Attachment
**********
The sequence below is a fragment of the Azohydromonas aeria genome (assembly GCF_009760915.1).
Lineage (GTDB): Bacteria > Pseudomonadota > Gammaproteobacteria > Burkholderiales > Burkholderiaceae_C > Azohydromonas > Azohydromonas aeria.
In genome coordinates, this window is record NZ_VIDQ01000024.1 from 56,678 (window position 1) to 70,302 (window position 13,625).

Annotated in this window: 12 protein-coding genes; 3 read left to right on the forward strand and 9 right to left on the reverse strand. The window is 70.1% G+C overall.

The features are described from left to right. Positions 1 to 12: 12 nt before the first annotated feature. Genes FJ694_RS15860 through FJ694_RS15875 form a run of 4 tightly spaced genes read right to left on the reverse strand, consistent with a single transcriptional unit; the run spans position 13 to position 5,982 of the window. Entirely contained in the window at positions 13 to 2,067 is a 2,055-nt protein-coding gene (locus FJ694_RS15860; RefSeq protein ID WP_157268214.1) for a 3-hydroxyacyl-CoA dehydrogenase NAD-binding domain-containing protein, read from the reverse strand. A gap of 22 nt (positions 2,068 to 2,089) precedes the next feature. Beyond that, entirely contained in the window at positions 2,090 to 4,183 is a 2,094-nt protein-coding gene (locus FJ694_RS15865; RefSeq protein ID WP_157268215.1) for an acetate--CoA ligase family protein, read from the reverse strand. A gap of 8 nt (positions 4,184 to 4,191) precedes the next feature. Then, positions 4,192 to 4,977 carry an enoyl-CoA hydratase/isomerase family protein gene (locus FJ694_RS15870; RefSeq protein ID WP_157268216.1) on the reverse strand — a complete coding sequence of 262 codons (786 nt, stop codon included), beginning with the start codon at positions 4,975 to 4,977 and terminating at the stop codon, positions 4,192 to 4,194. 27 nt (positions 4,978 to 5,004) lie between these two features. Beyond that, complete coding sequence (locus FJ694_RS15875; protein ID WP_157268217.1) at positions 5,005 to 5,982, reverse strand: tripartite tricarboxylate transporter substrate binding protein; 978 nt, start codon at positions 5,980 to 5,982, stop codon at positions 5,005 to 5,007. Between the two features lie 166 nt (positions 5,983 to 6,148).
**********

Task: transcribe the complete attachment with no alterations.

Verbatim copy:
The sequence below is a fragment of the Azohydromonas aeria genome (assembly GCF_009760915.1).
Lineage (GTDB): Bacteria > Pseudomonadota > Gammaproteobacteria > Burkholderiales > Burkholderiaceae_C > Azohydromonas > Azohydromonas aeria.
In genome coordinates, this window is record NZ_VIDQ01000024.1 from 56,678 (window position 1) to 70,302 (window position 13,625).

Annotated in this window: 12 protein-coding genes; 3 read left to right on the forward strand and 9 right to left on the reverse strand. The window is 70.1% G+C overall.

The features are described from left to right. Positions 1 to 12: 12 nt before the first annotated feature. Genes FJ694_RS15860 through FJ694_RS15875 form a run of 4 tightly spaced genes read right to left on the reverse strand, consistent with a single transcriptional unit; the run spans position 13 to position 5,982 of the window. Entirely contained in the window at positions 13 to 2,067 is a 2,055-nt protein-coding gene (locus FJ694_RS15860; RefSeq protein ID WP_157268214.1) for a 3-hydroxyacyl-CoA dehydrogenase NAD-binding domain-containing protein, read from the reverse strand. A gap of 22 nt (positions 2,068 to 2,089) precedes the next feature. Beyond that, entirely contained in the window at positions 2,090 to 4,183 is a 2,094-nt protein-coding gene (locus FJ694_RS15865; RefSeq protein ID WP_157268215.1) for an acetate--CoA ligase family protein, read from the reverse strand. A gap of 8 nt (positions 4,184 to 4,191) precedes the next feature. Then, positions 4,192 to 4,977 carry an enoyl-CoA hydratase/isomerase family protein gene (locus FJ694_RS15870; RefSeq protein ID WP_157268216.1) on the reverse strand — a complete coding sequence of 262 codons (786 nt, stop codon included), beginning with the start codon at positions 4,975 to 4,977 and terminating at the stop codon, positions 4,192 to 4,194. 27 nt (positions 4,978 to 5,004) lie between these two features. Beyond that, complete coding sequence (locus FJ694_RS15875; protein ID WP_157268217.1) at positions 5,005 to 5,982, reverse strand: tripartite tricarboxylate transporter substrate binding protein; 978 nt, start codon at positions 5,980 to 5,982, stop codon at positions 5,005 to 5,007. Between the two features lie 166 nt (positions 5,983 to 6,148).